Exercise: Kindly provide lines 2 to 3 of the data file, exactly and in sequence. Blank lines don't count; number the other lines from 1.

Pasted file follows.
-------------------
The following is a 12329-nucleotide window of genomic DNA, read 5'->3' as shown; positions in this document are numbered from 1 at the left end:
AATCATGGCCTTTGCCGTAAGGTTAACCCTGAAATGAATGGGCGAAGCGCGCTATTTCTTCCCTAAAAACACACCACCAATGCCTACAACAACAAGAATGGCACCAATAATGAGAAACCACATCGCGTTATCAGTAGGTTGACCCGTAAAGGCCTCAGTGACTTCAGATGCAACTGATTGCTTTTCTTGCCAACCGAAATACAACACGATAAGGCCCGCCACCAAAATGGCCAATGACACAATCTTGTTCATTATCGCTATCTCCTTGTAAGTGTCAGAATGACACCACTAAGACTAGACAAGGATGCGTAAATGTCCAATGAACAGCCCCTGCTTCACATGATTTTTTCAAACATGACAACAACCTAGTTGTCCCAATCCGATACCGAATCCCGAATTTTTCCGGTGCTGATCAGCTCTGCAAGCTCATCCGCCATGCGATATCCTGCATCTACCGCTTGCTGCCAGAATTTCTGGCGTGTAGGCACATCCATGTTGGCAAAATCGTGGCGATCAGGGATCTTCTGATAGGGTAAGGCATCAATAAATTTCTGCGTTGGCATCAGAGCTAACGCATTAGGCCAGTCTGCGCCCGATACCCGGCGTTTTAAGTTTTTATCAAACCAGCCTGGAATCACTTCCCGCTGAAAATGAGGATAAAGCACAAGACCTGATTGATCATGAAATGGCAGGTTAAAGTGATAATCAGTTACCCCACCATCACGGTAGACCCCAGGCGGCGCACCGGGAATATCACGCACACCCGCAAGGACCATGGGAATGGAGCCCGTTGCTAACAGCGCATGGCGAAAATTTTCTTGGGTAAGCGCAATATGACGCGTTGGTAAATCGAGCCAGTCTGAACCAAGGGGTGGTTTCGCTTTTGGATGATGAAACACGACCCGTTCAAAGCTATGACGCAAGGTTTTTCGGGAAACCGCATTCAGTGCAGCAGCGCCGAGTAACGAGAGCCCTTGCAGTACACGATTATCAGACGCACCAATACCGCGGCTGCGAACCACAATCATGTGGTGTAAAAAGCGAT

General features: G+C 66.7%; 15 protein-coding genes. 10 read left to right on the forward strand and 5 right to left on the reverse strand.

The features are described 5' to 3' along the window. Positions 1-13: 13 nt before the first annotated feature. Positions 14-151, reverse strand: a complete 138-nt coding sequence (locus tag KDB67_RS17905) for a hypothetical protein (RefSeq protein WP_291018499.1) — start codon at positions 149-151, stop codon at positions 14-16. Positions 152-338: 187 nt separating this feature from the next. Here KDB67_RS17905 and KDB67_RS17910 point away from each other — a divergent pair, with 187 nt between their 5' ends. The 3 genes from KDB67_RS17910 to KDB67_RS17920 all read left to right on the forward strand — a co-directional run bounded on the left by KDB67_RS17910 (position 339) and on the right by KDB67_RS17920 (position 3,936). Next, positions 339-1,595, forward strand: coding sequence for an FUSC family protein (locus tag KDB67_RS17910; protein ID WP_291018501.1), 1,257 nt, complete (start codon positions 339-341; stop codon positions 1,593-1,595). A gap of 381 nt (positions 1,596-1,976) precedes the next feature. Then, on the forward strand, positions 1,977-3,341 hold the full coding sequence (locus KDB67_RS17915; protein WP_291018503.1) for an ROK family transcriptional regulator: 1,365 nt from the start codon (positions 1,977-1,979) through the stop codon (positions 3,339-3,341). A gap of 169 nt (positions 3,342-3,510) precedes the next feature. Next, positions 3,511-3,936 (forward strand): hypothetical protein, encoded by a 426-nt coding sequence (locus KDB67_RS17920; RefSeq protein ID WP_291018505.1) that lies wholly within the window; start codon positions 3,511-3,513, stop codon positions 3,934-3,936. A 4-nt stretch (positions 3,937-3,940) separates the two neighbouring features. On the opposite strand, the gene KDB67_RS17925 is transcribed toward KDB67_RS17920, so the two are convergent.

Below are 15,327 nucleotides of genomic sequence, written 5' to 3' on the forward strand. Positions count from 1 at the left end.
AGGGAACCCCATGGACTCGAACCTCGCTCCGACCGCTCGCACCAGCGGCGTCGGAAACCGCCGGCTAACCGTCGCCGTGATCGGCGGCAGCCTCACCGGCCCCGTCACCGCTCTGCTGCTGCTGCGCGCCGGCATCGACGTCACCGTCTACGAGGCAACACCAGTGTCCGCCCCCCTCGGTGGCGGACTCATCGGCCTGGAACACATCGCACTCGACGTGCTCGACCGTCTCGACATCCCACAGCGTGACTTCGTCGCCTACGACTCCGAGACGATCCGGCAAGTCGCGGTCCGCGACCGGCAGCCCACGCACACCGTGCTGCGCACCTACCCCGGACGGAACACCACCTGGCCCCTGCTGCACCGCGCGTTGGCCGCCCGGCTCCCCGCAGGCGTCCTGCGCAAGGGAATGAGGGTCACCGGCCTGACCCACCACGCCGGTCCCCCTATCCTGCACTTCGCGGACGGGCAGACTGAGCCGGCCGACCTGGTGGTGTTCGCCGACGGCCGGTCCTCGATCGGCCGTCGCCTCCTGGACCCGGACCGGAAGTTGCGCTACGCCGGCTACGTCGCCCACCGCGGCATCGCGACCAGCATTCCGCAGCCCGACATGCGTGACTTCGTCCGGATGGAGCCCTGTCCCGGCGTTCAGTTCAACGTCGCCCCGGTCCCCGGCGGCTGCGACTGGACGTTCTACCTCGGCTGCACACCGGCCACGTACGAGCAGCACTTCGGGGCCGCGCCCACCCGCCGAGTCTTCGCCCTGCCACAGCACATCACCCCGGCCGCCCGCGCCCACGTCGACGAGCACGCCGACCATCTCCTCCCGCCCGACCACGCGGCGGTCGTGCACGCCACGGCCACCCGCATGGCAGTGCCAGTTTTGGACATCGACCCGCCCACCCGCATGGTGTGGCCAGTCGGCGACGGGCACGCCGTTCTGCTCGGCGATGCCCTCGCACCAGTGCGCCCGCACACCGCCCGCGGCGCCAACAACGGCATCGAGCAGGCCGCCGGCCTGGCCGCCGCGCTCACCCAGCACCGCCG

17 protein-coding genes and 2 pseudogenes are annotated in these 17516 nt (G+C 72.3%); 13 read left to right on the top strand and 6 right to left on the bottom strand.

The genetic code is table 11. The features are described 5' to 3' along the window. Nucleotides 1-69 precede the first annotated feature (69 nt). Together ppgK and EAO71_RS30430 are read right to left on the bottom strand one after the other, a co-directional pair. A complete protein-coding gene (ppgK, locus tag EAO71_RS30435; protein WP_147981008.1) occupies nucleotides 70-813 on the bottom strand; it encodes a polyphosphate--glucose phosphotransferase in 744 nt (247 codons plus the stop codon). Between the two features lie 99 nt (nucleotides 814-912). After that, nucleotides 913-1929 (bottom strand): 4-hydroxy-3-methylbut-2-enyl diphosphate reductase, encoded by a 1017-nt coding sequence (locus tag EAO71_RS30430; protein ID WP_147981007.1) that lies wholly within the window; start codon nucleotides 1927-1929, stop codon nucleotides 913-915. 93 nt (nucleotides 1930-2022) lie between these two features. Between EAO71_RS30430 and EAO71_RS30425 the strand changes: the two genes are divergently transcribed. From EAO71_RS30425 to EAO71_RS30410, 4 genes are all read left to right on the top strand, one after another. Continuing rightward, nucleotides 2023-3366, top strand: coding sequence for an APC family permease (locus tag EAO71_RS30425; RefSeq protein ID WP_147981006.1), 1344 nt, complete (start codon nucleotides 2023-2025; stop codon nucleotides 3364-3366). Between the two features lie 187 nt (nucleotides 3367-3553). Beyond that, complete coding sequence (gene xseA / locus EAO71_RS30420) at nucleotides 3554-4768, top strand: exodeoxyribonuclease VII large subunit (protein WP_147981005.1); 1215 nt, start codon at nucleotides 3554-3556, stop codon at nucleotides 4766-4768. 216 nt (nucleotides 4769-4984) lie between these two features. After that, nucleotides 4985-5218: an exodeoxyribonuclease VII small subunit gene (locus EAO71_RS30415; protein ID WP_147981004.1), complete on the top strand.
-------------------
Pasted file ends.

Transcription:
AATCATGGCCTTTGCCGTAAGGTTAACCCTGAAATGAATGGGCGAAGCGCGCTATTTCTTCCCTAAAAACACACCACCAATGCCTACAACAACAAGAATGGCACCAATAATGAGAAACCACATCGCGTTATCAGTAGGTTGACCCGTAAAGGCCTCAGTGACTTCAGATGCAACTGATTGCTTTTCTTGCCAACCGAAATACAACACGATAAGGCCCGCCACCAAAATGGCCAATGACACAATCTTGTTCATTATCGCTATCTCCTTGTAAGTGTCAGAATGACACCACTAAGACTAGACAAGGATGCGTAAATGTCCAATGAACAGCCCCTGCTTCACATGATTTTTTCAAACATGACAACAACCTAGTTGTCCCAATCCGATACCGAATCCCGAATTTTTCCGGTGCTGATCAGCTCTGCAAGCTCATCCGCCATGCGATATCCTGCATCTACCGCTTGCTGCCAGAATTTCTGGCGTGTAGGCACATCCATGTTGGCAAAATCGTGGCGATCAGGGATCTTCTGATAGGGTAAGGCATCAATAAATTTCTGCGTTGGCATCAGAGCTAACGCATTAGGCCAGTCTGCGCCCGATACCCGGCGTTTTAAGTTTTTATCAAACCAGCCTGGAATCACTTCCCGCTGAAAATGAGGATAAAGCACAAGACCTGATTGATCATGAAATGGCAGGTTAAAGTGATAATCAGTTACCCCACCATCACGGTAGACCCCAGGCGGCGCACCGGGAATATCACGCACACCCGCAAGGACCATGGGAATGGAGCCCGTTGCTAACAGCGCATGGCGAAAATTTTCTTGGGTAAGCGCAATATGACGCGTTGGTAAATCGAGCCAGTCTGAACCAAGGGGTGGTTTCGCTTTTGGATGATGAAACACGACCCGTTCAAAGCTATGACGCAAGGTTTTTCGGGAAACCGCATTCAGTGCAGCAGCGCCGAGTAACGAGAGCCCTTGCAGTACACGATTATCAGACGCACCAATACCGCGGCTGCGAACCACAATCATGTGGTGTAAAAAGCGAT

General features: G+C 66.7%; 15 protein-coding genes. 10 read left to right on the forward strand and 5 right to left on the reverse strand.